No Data, No Cry
A few days from the equinox, spring is nearly sprung. The cherry blossoms unfold and evenings stretch their legs. Through the dark months, us endurance honks—me, sort of—have chained ourselves to treadmills and other torture devices, following our workout plans with religious fervor, every heartbeat, watt, and calorie tracked and logged.
A recent cartoon poked fun at the endurance crowd. It depicted a lycra-clad athlete boasting about her workout stats: 162bpm, 524 watts, over 10,000ft climbing. Blah, blah, blah. Question marks encircle the other person’s head. To which they ask, ‘But did you enjoy it?’ She glances at her watch; ‘it doesn’t say.’
Data-obsessed athletes, or those living with one, know this scenario isn’t far from the truth.*
This is because enjoyment is a feeling, unmeasurable by a watch. Imagine this: the combination of these metrics should peg your enjoyment at 7.5. What? In fact, hyper-focus tracking of your bike rides or XC ski, can remove all the pleasure from the experience, turning it into a second job. Blame Strava!
As a recovering data-addict, I understand. That being said, data has its place. Objectively knowing that we have improved over time is useful. Just not every single f*&%#ng day!
Nearly Eaten By a Lion
Every so often to change things up, I drive to a destination with my bike. One time, I forgot my training watch. Give me a second, just the memory of it makes me shudder. Embarrassing to admit, I literally froze. Except a hungry lion wasn’t lurking in the bushes. The threat was more dire. My mindset had calcified. I believed that if I didn’t track my ride then it obviously didn’t happen.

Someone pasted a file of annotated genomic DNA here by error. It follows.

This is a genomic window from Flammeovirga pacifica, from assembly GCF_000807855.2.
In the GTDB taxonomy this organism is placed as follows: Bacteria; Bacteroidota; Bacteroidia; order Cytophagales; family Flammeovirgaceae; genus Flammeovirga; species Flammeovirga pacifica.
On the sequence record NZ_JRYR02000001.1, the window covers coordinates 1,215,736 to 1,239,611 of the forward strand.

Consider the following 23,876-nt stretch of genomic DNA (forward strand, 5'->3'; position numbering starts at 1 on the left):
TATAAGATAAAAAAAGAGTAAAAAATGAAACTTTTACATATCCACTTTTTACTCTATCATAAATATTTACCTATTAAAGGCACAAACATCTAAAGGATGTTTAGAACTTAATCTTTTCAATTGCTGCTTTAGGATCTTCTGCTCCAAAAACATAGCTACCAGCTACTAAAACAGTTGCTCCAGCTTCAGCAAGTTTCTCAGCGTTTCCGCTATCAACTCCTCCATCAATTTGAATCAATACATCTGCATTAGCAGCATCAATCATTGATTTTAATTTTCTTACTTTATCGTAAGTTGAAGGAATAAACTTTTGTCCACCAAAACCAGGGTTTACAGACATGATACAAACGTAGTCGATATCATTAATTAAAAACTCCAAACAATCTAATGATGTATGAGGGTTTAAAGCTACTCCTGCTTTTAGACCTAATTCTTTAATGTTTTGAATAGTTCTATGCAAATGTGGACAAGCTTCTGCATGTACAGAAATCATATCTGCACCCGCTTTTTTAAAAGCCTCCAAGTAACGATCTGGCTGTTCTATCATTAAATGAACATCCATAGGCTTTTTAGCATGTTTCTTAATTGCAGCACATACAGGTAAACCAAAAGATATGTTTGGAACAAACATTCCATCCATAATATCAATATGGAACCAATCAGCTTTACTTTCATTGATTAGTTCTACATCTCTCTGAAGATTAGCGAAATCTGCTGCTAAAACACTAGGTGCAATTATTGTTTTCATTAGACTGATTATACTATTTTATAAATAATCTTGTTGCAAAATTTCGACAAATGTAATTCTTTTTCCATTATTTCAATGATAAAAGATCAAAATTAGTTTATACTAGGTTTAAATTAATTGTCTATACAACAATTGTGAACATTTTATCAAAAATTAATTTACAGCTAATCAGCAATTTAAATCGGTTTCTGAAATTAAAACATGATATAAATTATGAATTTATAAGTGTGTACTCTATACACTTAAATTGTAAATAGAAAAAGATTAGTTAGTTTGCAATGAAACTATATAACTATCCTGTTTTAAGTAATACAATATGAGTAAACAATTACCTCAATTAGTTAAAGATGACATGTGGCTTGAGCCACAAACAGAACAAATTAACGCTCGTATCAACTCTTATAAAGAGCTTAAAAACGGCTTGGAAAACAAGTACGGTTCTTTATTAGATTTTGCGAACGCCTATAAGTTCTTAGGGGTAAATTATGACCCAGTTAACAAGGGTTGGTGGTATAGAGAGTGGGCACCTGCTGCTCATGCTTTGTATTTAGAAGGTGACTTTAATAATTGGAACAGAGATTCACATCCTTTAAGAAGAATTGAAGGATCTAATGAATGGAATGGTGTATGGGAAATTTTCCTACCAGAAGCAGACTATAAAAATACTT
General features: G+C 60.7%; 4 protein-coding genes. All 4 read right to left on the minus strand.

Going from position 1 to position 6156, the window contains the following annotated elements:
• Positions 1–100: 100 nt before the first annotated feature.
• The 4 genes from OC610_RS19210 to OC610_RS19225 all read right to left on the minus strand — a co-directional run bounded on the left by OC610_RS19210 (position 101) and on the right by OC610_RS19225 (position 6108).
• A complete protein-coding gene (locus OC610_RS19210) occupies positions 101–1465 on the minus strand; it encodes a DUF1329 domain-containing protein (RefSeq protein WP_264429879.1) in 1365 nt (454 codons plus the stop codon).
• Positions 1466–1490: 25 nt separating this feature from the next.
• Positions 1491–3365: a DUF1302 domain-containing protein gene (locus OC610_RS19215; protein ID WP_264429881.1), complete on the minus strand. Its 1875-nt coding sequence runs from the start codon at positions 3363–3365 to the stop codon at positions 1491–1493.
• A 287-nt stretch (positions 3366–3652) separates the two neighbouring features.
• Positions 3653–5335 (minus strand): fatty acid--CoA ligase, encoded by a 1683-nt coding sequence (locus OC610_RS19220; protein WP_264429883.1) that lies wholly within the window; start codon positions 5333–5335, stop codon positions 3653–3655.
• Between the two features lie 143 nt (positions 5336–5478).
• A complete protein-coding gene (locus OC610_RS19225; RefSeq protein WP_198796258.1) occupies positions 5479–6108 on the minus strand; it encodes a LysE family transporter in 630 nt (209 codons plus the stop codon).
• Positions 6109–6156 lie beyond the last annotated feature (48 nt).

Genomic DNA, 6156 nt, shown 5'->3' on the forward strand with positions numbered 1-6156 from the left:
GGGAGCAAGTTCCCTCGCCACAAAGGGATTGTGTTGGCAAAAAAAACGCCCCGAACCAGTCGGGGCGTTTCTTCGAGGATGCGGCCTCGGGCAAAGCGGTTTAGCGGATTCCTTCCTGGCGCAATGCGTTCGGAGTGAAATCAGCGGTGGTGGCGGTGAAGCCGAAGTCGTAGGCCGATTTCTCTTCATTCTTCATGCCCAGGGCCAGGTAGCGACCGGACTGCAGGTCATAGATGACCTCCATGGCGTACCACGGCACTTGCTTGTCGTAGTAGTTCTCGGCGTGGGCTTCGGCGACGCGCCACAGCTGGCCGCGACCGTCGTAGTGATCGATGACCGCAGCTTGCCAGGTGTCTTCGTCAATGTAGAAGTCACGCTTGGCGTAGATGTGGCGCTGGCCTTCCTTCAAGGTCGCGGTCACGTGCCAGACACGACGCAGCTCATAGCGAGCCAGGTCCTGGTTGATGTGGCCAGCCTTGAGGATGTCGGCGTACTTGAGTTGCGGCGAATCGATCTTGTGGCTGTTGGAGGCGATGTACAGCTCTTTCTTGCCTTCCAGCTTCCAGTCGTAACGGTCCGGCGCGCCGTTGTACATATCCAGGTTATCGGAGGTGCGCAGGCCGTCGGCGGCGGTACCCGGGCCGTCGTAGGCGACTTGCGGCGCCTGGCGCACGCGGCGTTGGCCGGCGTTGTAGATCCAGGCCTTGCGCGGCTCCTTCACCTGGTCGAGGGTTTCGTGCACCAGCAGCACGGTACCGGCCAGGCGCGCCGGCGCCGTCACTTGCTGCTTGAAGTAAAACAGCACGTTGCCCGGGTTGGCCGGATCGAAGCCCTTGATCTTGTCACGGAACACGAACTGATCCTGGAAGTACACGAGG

Once I beat my entitled ass in the parking lot, I saw my problem for what it was. Doing the thing had completely detached me from my enjoyment of it. Once the panic subsided, I realized my legs and bike could actually function without a watch. So off I rode, but let me tell you, those first watch-free miles were wobbly. And you survived? Barely.
Post ride, I didn’t scroll through my workout data. Instead, I noticed my thirst, tiredness, and heavy legs, there because I did a monster bike ride, not because some arbitrary numbers told me I should be feeling those things. Notice the difference? The shit gets crazier. I recalled the crunchy gravel under the tires, the heat blast as I crested the hill, the raccoon that cut me off mid-descent. Beyond my forgetfulness, nothing is remarkable about the day, yet the memory still hangs around. Hmmm?
Forgetfulness is Bliss
Then an even stranger thing happened, I ‘forgot’ my watch the following week. Pretty soon I forgot it every time. Comparatively speaking though, without tracking my workout data I am slower now—yes triathletes, you were right—but on the flip side, my enjoyment of exercise has shot through the roof. To my mind, that’s a solid trade-off.
IMHO, the only data us weekend warriors really need is a rough idea about time-in and distance. That’s ample. Don’t worry, our hearts (and legs) will tell us if we crushed a workout. However, if you simply love tracking your heart beats, power, and O2 saturation then do it. Who am I to tell you otherwise? Just don’t let it become more important than doing the thing you love to do. Got me?